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Ideological Contrasts in Psychology: Neoliberalism vs. Marxism

Whilst the sound is not the best, the intellectual argument presented by Prof. Mirowski is thought provoking for the psychology student. Will your professional practice philosophy rely on trusting the market (e.g., if you are a private consultant), or trusting the government (e.g., if you are working in the public service)? Something to consider as an emerging professional in Australia. Here's a summary table of Prof. Mirowski's presentation, inclusive of Q & A at the end:

In a nutshell~ Neoliberalism advocates for the market (business and other forms of trade) to determine what is of worth, real change can happen more efficiently. People will vote with their feet/wallet. This requires trust in the market economy to problem-solve rather than the government. However, not all ideas or products in the market are a success. Or, they may not be accessible to all due to pricing. The process encourages competition, which spurs innovation (including social innovation), which can solve many real-world problems. Simultaneously 'leaving it to the market' delivers amazing leisure and pleasurable products and services to those who can afford the originals. Alternatively, there are replicas...sometimes as of quality to rival that on which they are based, at a much lower cost.

Overall, not everyone has access at the one time to all benefits, and for some, they never will. Also, for those providing products and services which see success in the market (i.e., many purchases), there is a lot of money in the form of profits to be made. Though, not all neoliberal supporters will charge an-arm-and-a-leg.

Alternatively, Marxism promotes greater government control over production and delivery of services, so that 'everyone' gets a fair share. The gap between those that can afford certain things and those who cannot is reduced by state imposed regulations (red-tape) about what can and cannot be produced and disseminated. The goal is to reduce poverty by redistributing wealth. Consequently however, is less efficiency and innovation, due to less competition and motivation to excel. Prof Mirowski points out that advocates of either ideology rarely understand the other side's arguments. Also, that neither side pays enough attention to the weaknesses and potential negative consequences of its stance. Markets aren't always reliable, and excessive bureaucratic control can maintain poverty.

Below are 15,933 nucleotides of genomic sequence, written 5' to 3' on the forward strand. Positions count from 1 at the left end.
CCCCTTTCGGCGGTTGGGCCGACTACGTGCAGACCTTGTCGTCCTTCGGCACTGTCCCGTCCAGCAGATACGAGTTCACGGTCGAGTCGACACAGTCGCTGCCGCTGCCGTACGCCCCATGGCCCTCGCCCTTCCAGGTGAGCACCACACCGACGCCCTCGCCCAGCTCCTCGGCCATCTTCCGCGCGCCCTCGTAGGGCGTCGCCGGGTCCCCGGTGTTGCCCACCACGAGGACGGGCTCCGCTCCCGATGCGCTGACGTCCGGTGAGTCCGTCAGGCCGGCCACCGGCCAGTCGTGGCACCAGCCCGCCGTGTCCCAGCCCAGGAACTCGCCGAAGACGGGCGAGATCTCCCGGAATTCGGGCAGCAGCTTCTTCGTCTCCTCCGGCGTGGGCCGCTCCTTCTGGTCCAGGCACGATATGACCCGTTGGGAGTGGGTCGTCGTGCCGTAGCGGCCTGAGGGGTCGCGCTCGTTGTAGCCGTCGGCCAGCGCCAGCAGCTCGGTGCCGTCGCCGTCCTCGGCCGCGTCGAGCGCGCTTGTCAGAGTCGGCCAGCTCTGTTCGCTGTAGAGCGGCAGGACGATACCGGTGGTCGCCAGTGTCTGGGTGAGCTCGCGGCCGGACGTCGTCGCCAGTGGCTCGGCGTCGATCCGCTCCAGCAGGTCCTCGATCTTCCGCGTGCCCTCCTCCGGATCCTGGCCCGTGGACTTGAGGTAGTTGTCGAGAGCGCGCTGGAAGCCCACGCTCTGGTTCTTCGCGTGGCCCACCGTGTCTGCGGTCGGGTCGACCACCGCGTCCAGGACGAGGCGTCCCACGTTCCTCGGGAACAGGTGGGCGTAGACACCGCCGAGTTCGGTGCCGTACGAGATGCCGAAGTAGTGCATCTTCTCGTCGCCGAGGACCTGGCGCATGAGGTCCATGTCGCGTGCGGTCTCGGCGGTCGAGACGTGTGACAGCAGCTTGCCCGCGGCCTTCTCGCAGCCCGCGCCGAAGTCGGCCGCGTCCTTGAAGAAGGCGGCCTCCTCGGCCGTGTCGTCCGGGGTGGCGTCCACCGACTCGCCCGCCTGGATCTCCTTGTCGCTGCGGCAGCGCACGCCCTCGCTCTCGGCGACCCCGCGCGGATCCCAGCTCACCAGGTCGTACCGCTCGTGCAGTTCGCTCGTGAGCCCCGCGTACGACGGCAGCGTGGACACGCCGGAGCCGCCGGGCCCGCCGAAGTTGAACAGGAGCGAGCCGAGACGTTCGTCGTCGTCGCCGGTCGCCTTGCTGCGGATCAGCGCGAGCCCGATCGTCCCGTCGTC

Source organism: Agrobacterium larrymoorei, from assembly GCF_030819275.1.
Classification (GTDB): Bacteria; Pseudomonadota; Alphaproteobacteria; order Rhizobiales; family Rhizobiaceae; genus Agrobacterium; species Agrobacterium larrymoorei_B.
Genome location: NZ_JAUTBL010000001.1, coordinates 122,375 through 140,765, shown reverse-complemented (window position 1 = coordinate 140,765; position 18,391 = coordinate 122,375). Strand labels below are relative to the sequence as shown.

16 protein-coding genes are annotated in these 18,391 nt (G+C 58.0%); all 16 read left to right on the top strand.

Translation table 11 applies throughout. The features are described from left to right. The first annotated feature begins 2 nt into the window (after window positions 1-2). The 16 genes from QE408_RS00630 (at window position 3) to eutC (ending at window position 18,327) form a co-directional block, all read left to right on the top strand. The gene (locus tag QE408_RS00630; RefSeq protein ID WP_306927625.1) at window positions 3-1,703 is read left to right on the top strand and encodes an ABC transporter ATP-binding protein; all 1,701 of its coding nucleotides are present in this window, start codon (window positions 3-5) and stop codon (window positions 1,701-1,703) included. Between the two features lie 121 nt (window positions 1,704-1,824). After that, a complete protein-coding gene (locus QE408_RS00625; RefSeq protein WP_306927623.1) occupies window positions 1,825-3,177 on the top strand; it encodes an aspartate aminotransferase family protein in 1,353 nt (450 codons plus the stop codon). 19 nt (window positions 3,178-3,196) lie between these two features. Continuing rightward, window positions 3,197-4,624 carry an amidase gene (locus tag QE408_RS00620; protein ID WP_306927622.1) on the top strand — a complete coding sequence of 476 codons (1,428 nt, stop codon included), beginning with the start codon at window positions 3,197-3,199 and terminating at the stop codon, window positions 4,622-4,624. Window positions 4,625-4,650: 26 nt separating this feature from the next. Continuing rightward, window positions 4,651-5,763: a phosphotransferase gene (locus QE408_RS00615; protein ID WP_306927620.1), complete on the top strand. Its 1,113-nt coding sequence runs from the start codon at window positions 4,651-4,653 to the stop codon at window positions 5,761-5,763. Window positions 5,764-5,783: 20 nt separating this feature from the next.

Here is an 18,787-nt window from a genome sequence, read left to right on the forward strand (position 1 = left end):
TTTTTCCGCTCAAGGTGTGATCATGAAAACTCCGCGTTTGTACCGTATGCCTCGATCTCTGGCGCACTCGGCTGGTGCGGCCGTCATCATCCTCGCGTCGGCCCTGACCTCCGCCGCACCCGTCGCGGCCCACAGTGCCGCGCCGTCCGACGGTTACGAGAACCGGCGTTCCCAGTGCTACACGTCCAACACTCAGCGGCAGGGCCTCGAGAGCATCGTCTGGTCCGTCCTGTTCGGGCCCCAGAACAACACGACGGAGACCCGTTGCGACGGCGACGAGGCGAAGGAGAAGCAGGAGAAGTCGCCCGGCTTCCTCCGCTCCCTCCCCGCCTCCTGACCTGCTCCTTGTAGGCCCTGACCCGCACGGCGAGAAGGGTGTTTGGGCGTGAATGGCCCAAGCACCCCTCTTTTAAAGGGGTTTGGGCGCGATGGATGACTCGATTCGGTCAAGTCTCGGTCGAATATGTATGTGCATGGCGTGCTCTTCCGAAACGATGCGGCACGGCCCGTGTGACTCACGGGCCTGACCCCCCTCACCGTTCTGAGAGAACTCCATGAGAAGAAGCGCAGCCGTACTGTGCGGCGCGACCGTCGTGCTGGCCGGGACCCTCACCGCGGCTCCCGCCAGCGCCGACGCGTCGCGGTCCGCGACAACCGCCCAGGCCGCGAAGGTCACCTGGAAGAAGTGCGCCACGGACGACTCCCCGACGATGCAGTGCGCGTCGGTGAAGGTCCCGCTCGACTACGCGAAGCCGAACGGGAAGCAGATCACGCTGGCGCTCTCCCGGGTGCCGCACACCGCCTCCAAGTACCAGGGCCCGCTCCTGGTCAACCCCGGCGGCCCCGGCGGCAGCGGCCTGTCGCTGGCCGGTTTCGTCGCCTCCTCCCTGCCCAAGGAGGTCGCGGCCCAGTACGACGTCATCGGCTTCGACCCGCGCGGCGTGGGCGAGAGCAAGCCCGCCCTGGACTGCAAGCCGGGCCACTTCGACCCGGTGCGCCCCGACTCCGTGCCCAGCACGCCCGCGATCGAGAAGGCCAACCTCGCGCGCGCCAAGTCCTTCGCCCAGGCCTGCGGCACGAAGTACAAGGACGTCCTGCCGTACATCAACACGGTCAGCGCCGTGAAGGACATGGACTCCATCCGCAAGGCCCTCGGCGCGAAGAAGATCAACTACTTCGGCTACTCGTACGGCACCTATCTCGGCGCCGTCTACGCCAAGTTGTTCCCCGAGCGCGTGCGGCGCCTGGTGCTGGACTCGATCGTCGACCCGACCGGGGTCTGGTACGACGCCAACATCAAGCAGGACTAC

Political ideologies inform, to some degree, human behaviour and societal structures. As such, the theories and conceptual frameworks, modalities and techniques, you choose when working with clients, requires deep consideration. Integrity and other ethical decision-making in your professional life requires grappling with complex ideas and their inherent contradictions. Light & Life~ Charmayne

p.s. Professor Philip Mirowski, is an esteemed scholar bearing the title of Carl E. Koch Professor of Economics and Policy Studies and the History and Philosophy of Science at the revered University of Notre Dame. He also holds the distinguished position of Director of the Reilly Center for Science, Technology, and Values.


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